Technology and all its continuous evolution fuel the subset of management and leadership that all roads eventually lead to: change management. Change management can be described as, “changes brought into business life by competitors, economy or any other external and internal factors that may create a major disturbance or upsets in an organization. To nullify the effect of these changes, companies make specific protective and corrective efforts.” Or stated even more simply, “the formal process where changes to the project are introduced and approved.” Changes make people uneasy with varying degrees of severity, and there is oftentimes an inherent distrust when change relates to technology in particular. The ever-popular dystopian story springs to mind. This fear of change is often reflected in the genre of science fiction in our culture where advancements seem to always go too far, disrupt our happy existence, or go awry altogether. How ironic given the positive mechanism that technology proves to be, disruptive changes notwithstanding. That is the sociological challenge of management that is imperative for skillful leadership to surmount.
Due to this natural response to change, the suggestion has been made over the last couple of decades of a needed shift from transactional to transformational leadership. But is to actually suggest that part of our job as leaders is to inspire? Studies in this area are not new, but the implications have ramped up as we quickly transitioned out of the industrial era with the conclusion that “the relationship between transformational leadership and perceived usefulness is significant.” What this seems to indicate is that successful buy-in regarding new technology revolves around the philosophical approach that emphasizes that organizations are made up of people. This necessitates a leadership style that encourages innovation, new ideas and a freedom from fear when it is time to implement. The importance of this type of leadership is underscored by the fact that “technology and innovation are the foundation of long-term, sustainable prosperity…technological innovation requires the expertise of well-trained people.” And this has always been true, no matter what type or level of technology is being implemented. But no one will ever innovate by being dragged kicking and screaming. This is a call for innovation leadership.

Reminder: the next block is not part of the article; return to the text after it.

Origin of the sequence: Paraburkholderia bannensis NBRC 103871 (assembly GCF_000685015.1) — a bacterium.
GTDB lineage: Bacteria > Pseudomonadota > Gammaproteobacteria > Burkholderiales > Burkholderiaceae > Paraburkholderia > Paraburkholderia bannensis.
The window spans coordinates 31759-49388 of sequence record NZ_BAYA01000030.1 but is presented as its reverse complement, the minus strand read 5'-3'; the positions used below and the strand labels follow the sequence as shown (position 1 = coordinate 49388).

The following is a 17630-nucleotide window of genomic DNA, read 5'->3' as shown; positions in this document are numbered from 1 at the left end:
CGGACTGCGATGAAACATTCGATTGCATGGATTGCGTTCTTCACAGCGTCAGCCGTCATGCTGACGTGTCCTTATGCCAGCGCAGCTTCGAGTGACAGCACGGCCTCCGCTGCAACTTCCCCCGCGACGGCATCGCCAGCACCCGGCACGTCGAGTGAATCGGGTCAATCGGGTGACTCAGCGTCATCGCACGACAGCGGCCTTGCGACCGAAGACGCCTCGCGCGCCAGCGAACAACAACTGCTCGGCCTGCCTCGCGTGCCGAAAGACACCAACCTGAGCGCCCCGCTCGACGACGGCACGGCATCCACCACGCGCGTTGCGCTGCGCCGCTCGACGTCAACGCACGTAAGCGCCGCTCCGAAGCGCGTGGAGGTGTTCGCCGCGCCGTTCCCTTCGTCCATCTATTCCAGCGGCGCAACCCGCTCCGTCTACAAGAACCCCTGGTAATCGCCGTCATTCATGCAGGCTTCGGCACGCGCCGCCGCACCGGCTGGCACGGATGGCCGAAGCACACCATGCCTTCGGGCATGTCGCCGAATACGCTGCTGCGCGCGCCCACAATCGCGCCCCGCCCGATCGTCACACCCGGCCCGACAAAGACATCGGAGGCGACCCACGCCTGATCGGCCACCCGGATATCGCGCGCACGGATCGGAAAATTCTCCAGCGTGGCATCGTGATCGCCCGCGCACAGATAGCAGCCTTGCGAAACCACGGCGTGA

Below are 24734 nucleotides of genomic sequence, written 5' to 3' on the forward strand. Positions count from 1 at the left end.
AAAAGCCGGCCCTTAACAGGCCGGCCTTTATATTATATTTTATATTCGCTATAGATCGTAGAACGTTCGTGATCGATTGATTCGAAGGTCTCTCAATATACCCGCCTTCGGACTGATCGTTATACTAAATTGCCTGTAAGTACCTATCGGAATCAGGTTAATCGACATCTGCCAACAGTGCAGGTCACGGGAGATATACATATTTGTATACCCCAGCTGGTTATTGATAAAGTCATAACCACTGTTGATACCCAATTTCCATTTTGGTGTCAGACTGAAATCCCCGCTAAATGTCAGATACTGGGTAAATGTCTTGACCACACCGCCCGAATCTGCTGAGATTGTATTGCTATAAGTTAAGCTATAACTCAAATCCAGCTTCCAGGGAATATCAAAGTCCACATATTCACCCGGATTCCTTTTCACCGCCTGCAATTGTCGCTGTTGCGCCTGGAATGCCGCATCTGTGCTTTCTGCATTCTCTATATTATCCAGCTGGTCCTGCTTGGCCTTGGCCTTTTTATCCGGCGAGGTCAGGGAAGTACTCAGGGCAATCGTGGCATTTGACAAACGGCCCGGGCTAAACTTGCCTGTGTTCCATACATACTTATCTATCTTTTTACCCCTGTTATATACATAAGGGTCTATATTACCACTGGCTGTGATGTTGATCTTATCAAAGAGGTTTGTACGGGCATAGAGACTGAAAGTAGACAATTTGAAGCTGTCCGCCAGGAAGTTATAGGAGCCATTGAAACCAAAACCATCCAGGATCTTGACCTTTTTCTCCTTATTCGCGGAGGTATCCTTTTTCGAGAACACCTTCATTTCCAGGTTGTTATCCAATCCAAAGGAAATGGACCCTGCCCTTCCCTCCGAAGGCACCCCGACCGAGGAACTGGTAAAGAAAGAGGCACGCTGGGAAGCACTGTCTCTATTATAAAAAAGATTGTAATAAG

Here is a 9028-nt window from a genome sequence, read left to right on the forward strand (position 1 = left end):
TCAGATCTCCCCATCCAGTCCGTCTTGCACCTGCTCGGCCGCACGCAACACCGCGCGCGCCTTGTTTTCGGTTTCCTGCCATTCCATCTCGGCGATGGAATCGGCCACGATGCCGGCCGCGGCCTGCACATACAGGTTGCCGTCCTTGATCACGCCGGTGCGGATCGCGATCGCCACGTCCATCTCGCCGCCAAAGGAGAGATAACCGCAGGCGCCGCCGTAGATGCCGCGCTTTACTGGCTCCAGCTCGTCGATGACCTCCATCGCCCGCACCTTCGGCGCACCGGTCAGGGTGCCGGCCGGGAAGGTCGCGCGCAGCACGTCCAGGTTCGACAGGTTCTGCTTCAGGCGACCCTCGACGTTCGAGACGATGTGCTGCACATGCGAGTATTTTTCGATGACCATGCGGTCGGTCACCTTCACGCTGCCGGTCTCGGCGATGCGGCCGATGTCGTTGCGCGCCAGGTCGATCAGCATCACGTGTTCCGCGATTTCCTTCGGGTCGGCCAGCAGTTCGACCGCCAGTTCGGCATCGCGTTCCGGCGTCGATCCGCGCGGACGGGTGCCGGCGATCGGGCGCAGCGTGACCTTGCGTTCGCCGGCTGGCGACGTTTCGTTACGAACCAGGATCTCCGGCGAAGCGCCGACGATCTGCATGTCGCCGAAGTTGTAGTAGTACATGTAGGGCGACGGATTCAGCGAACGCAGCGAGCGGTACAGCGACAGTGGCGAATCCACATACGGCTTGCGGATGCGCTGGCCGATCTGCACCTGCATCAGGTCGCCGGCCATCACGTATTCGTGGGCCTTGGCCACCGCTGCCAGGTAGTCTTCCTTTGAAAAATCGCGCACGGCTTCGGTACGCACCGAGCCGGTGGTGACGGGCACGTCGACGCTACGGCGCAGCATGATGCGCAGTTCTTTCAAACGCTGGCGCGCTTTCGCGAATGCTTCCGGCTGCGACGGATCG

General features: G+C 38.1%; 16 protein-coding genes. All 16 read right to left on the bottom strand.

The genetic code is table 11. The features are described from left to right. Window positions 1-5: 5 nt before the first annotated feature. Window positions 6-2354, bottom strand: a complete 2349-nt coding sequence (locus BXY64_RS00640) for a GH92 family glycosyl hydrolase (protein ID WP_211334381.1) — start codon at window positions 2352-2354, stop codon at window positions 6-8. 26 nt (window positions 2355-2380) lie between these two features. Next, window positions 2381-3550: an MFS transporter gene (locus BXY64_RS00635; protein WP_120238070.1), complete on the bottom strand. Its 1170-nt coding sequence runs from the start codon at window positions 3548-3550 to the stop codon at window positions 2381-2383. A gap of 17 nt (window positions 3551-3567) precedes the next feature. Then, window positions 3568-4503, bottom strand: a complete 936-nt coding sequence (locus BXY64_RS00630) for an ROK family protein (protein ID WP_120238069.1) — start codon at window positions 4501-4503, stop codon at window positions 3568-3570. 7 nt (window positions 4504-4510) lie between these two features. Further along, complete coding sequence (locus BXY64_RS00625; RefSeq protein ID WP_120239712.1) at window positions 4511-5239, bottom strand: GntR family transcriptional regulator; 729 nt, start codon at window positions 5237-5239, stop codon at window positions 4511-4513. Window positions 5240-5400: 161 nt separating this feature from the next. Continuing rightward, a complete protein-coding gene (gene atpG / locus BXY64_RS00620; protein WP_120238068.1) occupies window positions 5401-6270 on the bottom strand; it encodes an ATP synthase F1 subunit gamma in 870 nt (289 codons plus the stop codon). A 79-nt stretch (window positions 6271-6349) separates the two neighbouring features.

How do we define Change Management? http://www.blurtit.com/q730227.html
Britt, G. (2010). Investing In Innovation. Forbes.com. http://www.forbes.com/2010/03/01/science-technology-education-thought-leaders-britt.html?feed=rss_home
Filicetti, J. (2007). PMO and Project Management Dictionary. The Project Management Hut. http://www.pmhut.com/pmo-and-project-management-dictionary
Jeroen Schepers; Martin Wetzels; Ko de Ruyter. (2005). Leadership styles in technology acceptance: do followers practice what leaders preach? Managing Service Quality; 15, 6; ABI/INFORM Global p. 496.